Saving up money is an important skill to develop in children and young adults, and financial literacy proves an invaluable asset to young professionals saddled with student loan debts and only mediocre job prospects. Of course, there are countless tactics and locations for how and where to put the money you’re saving, but the end goal of your savings strategies will guide you and your dependent’s financial well beings into the foreseeable future. There are a few questions you should ask yourself to determine how to save your money to reach your short and long term goals.
Is your emergency fund stocked?
Before you embark on any sort of savings journey, priority number one is making sure your emergency fund is sufficiently stocked in the event of a catastrophe or unforeseen medical problems. The last thing you want is to dip into car, house, college, or retirement savings for a trip to the ER or, worse, an unexpected layoff. The rule of thumb here is to save enough to sustain yourself on your emergency fund for about two months without an income.
What are you saving up for?
Depending on the actual end goal of your savings, you may want to put your money in specialized accounts. Once you feel you could live off your emergency fund for a few months, you should then be able to safely funnel your cash into other accounts or budgets to serve your other goals. If you’re saving for a smaller item, like a car, computer, or even vacation, a short-term savings account with your bank that accrues little to no interest will just let your money pile up until you need it. For bigger purchases, like a house, planned family medical expense, college, or retirement, you can explore accounts that the government has exempted from taxes in order to encourage appropriate savings. Do some research and sit with a financial advisor to determine the best home for your long-term savings.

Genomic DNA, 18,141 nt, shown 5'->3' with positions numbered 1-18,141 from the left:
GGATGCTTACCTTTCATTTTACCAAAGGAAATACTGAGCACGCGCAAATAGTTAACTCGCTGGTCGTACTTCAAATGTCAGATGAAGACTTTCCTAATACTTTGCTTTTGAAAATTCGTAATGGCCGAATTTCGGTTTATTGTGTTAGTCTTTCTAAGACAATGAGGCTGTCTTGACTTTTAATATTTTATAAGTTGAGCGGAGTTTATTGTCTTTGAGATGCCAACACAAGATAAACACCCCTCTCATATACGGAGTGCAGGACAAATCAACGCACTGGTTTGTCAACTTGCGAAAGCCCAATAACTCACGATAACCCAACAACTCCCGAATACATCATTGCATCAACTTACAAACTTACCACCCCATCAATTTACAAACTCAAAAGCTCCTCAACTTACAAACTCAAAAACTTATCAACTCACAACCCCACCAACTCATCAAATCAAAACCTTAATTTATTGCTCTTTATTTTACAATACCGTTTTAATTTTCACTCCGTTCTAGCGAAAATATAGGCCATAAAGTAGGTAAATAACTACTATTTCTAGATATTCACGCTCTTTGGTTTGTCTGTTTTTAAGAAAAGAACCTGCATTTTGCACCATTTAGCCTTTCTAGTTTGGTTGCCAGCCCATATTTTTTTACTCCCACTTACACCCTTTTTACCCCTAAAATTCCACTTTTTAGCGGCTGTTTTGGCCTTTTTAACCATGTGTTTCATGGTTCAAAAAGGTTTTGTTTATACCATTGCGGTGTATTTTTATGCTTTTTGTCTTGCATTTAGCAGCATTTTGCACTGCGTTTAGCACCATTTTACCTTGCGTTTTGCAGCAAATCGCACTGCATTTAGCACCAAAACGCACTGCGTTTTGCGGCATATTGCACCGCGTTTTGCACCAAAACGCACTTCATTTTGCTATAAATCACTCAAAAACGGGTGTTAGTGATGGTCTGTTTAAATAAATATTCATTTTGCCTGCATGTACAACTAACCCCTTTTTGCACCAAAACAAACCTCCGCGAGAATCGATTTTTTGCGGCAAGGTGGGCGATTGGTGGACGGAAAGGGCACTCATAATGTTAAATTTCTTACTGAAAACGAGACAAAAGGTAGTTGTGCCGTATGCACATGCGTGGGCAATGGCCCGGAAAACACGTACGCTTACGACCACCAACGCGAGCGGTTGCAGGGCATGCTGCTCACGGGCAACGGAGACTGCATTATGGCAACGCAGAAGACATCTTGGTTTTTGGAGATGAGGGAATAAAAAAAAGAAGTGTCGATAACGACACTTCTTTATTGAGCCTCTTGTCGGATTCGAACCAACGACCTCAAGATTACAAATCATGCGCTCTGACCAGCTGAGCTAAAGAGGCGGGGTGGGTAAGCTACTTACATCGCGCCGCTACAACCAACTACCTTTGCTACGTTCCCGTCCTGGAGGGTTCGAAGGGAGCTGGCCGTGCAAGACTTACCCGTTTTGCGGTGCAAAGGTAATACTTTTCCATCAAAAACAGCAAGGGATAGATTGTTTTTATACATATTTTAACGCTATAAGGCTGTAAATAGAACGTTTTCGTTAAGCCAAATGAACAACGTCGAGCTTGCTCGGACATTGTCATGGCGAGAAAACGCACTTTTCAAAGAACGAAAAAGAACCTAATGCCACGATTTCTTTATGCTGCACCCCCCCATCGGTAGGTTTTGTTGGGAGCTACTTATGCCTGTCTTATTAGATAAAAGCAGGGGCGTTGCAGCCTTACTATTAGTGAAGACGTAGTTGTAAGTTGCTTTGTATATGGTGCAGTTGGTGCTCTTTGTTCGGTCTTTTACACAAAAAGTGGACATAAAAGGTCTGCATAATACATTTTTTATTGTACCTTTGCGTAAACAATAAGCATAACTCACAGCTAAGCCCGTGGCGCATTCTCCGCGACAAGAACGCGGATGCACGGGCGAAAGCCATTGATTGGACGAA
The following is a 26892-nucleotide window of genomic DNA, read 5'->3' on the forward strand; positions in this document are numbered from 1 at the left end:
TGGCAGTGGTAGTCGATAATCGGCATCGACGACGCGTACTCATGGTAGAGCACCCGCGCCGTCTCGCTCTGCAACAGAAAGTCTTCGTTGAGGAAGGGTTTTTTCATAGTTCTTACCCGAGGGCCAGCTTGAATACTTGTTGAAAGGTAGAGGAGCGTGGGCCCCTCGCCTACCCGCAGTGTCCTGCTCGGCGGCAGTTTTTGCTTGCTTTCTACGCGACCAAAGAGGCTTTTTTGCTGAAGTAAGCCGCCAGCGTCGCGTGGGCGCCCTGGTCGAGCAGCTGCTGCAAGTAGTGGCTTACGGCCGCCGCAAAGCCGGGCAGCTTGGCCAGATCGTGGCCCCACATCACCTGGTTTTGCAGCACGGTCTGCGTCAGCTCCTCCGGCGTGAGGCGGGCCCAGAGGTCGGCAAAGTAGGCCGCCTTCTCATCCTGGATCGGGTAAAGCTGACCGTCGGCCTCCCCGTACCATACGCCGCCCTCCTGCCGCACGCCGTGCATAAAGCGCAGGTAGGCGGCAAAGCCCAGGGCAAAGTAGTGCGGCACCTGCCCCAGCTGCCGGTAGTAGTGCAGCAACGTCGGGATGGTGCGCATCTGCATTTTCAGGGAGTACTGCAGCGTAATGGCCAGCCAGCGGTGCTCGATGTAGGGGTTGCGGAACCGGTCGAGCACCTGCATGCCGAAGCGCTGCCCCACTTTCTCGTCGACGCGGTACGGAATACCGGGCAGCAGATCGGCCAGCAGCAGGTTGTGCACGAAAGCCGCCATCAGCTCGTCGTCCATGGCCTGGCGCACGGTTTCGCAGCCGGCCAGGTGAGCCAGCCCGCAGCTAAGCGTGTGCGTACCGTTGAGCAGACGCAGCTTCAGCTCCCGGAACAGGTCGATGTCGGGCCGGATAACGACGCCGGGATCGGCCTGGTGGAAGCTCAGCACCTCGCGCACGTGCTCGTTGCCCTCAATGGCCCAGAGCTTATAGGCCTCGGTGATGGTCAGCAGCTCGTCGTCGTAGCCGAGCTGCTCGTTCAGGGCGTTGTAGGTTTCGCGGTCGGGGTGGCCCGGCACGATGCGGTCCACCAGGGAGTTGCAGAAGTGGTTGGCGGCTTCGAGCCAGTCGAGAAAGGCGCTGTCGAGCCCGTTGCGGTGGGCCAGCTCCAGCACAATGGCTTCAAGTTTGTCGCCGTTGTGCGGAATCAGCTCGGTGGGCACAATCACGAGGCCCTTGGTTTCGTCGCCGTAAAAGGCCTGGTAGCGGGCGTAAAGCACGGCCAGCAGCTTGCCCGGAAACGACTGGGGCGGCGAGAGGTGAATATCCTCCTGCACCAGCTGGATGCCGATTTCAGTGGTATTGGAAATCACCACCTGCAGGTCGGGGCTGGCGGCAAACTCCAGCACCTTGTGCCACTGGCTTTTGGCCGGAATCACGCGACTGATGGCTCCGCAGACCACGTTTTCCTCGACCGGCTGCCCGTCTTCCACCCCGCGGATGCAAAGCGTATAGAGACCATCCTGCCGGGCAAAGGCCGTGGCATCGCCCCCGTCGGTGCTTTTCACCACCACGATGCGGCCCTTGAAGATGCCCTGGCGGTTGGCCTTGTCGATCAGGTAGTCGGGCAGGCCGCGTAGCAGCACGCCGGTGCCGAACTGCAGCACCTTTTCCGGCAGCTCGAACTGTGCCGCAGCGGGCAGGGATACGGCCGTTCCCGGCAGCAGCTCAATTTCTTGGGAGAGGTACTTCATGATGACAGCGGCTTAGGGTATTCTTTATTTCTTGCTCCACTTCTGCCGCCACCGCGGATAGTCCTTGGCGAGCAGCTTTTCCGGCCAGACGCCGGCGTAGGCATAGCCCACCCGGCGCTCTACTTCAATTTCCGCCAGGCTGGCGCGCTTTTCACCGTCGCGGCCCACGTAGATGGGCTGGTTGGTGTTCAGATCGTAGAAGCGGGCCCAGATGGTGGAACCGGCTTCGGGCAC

How soon will you need to access your savings?
If you think you’ll need access to your savings in a time frame of under 24 months, your best bet is to store your funds in a short-term savings account with your bank. While these accounts won’t offer much in the way of interest, you can make a withdrawal of any amount at any time with no fees or penalties. However, for some specialized accounts, you can incur heavy fees and penalties for doing certain things with the money. For example, if you need to take money out earlier than you signed for, then you’ll be penalized. Or, you’ll be penalized if you use the money for something other than what your original intent was for it. When storing money in an account like this, it will be in your best interest to only create this account if you are certain you will not need the money for something else or need the money at an earlier time than originally anticipated.